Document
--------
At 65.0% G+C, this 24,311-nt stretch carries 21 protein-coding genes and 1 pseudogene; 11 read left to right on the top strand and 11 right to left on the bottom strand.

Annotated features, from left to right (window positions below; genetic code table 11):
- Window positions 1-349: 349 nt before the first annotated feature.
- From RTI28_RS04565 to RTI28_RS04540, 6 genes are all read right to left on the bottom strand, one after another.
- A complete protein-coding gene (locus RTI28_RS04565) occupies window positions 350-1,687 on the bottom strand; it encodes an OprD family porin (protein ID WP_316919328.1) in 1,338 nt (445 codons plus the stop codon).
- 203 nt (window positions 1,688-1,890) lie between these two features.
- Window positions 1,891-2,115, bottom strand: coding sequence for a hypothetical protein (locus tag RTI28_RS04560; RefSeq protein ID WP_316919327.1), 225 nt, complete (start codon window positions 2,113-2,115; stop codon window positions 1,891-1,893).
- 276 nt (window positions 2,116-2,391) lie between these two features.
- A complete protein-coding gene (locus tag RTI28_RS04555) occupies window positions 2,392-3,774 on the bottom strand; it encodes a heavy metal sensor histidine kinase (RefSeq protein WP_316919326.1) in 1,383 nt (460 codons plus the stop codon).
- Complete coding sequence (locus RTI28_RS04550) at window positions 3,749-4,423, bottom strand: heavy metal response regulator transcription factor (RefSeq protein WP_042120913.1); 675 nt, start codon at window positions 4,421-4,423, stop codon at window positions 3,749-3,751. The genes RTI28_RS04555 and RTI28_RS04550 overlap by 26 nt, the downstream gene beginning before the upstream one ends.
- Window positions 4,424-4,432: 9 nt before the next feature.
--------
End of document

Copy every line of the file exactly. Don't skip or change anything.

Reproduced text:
At 65.0% G+C, this 24,311-nt stretch carries 21 protein-coding genes and 1 pseudogene; 11 read left to right on the top strand and 11 right to left on the bottom strand.

Annotated features, from left to right (window positions below; genetic code table 11):
- Window positions 1-349: 349 nt before the first annotated feature.
- From RTI28_RS04565 to RTI28_RS04540, 6 genes are all read right to left on the bottom strand, one after another.
- A complete protein-coding gene (locus RTI28_RS04565) occupies window positions 350-1,687 on the bottom strand; it encodes an OprD family porin (protein ID WP_316919328.1) in 1,338 nt (445 codons plus the stop codon).
- 203 nt (window positions 1,688-1,890) lie between these two features.
- Window positions 1,891-2,115, bottom strand: coding sequence for a hypothetical protein (locus tag RTI28_RS04560; RefSeq protein ID WP_316919327.1), 225 nt, complete (start codon window positions 2,113-2,115; stop codon window positions 1,891-1,893).
- 276 nt (window positions 2,116-2,391) lie between these two features.
- A complete protein-coding gene (locus tag RTI28_RS04555) occupies window positions 2,392-3,774 on the bottom strand; it encodes a heavy metal sensor histidine kinase (RefSeq protein WP_316919326.1) in 1,383 nt (460 codons plus the stop codon).
- Complete coding sequence (locus RTI28_RS04550) at window positions 3,749-4,423, bottom strand: heavy metal response regulator transcription factor (RefSeq protein WP_042120913.1); 675 nt, start codon at window positions 4,421-4,423, stop codon at window positions 3,749-3,751. The genes RTI28_RS04555 and RTI28_RS04550 overlap by 26 nt, the downstream gene beginning before the upstream one ends.
- Window positions 4,424-4,432: 9 nt before the next feature.